July 2019 has replaced July 2016 as the hottest month on record.

The European Union's Copernicus Climate Change Service analyses temperature data from around the planet, and has found July was about 0.56 °C warmer than the global average temperature between 1981-2010.

That makes it slightly hotter than July 2016, during one of the strongest El Niño events on record.

“While July is usually the warmest month of the year for the globe, according to our data it also was the warmest month recorded globally by a very small margin,” Jean-Noël Thépaut, head of the Copernicus program.

“With continued greenhouse gas emissions and the resulting impact on global temperatures, records will continue to be broken in the future.”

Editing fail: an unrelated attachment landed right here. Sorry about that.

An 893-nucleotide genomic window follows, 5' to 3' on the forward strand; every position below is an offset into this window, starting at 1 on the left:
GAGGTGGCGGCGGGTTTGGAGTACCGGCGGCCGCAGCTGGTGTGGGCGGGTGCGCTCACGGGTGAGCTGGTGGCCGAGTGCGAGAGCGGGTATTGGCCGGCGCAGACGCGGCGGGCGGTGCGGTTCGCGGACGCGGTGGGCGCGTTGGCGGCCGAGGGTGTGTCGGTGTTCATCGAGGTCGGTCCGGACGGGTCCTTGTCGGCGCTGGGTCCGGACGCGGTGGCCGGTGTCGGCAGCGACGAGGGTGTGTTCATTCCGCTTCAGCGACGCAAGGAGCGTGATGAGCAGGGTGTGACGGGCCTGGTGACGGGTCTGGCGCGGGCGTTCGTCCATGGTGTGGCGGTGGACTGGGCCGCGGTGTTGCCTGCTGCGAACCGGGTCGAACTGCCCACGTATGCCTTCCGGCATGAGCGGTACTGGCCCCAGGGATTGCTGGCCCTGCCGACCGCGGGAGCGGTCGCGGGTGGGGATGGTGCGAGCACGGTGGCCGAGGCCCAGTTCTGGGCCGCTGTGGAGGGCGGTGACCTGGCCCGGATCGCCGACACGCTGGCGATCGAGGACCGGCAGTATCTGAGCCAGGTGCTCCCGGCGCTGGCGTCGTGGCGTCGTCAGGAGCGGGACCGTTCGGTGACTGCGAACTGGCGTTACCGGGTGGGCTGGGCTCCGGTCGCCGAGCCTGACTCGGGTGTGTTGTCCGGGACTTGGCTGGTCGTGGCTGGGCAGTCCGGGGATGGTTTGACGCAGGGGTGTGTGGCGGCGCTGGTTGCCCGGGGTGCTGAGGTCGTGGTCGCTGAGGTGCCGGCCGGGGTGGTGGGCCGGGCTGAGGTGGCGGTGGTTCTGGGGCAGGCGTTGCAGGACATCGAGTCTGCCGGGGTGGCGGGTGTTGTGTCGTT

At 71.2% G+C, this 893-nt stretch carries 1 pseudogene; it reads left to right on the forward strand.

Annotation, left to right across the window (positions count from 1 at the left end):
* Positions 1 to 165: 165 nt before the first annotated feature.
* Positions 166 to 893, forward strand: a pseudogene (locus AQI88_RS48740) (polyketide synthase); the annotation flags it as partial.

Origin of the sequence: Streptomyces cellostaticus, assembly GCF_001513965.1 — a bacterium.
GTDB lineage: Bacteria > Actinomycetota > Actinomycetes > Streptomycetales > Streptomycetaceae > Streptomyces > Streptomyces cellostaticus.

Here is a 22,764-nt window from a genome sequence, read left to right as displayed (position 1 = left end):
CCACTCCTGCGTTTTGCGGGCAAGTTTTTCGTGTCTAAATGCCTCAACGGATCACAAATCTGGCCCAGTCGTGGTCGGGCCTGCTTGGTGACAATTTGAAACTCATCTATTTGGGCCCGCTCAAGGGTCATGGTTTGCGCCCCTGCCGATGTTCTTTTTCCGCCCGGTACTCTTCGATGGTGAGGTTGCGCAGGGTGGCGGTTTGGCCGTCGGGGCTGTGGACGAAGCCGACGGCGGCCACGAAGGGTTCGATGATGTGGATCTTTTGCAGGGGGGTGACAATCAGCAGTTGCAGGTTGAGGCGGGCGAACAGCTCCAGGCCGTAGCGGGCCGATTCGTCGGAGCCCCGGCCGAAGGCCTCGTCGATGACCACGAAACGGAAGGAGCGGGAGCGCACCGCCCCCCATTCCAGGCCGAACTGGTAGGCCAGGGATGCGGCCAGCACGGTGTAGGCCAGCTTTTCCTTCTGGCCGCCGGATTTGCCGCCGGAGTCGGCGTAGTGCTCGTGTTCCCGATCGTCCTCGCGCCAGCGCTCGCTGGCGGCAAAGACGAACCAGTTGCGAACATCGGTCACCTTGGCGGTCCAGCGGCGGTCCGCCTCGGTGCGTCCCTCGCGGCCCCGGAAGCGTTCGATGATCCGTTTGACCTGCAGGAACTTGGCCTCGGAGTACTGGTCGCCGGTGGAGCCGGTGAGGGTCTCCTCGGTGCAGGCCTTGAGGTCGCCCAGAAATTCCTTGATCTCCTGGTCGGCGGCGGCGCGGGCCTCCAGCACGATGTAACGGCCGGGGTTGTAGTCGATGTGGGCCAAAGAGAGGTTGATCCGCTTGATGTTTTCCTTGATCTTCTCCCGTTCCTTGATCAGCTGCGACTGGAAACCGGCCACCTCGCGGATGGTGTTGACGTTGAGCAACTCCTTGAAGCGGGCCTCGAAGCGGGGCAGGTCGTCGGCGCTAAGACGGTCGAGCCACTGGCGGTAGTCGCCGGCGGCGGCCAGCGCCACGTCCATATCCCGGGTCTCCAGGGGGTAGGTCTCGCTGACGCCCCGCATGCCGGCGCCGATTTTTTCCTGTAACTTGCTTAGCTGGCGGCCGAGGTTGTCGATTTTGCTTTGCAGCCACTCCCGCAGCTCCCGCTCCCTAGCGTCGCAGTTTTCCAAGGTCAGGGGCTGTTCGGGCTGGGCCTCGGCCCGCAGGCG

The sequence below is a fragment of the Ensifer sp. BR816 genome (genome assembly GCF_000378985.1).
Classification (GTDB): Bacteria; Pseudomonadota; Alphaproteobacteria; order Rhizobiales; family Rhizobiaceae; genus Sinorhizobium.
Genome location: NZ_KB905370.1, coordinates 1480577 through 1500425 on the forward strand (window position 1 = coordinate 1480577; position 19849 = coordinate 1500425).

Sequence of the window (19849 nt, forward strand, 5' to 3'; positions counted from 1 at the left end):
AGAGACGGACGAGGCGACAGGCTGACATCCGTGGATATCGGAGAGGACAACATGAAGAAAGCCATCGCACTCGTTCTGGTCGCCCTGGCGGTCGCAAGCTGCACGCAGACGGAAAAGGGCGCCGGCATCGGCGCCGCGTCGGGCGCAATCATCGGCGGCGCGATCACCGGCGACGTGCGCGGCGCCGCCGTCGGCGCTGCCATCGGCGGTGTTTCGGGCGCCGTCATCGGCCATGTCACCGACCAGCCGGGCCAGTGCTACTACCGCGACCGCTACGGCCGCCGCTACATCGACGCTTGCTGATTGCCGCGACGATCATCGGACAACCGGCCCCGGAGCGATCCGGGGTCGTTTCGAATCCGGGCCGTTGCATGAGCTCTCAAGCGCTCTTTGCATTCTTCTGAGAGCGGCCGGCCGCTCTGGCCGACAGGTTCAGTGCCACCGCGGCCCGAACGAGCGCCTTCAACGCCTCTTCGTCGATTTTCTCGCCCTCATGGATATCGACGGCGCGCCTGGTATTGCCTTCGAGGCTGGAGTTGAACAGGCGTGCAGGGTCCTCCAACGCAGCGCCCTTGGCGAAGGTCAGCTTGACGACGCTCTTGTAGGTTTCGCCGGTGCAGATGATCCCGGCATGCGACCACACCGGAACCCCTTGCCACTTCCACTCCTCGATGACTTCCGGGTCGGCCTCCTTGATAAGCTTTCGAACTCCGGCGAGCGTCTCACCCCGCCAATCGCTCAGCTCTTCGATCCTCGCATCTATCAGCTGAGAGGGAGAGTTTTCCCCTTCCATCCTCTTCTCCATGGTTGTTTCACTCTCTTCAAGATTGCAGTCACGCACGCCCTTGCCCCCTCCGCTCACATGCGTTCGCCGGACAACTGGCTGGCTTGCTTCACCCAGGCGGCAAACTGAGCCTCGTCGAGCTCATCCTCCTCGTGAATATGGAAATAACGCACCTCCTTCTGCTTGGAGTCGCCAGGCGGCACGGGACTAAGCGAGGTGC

Copernicus says 2015 to 2018 have been the four warmest years on record, while April, May and July this year are among the warmest on record for those months. This June was the hottest ever.

The global temperature is close to 1.2 degrees Celsius above pre-industrial levels and rapidly approaching the crucial threshold of 1.5 degrees.

At that point, experts suggest a high likelihood of extreme weather events and food shortages for hundreds of millions of people.

Petteri Taalas, secretary-general of the World Meteorological Organisation, says July 2019 has “rewritten climate history, with dozens of new temperature records at the local, national and global level”.

“This is not science fiction. It is the reality of climate change. It is happening now, and it will worsen in the future without urgent climate action. Time is running out to rein in dangerous temperature increases with multiple impacts on our planet.”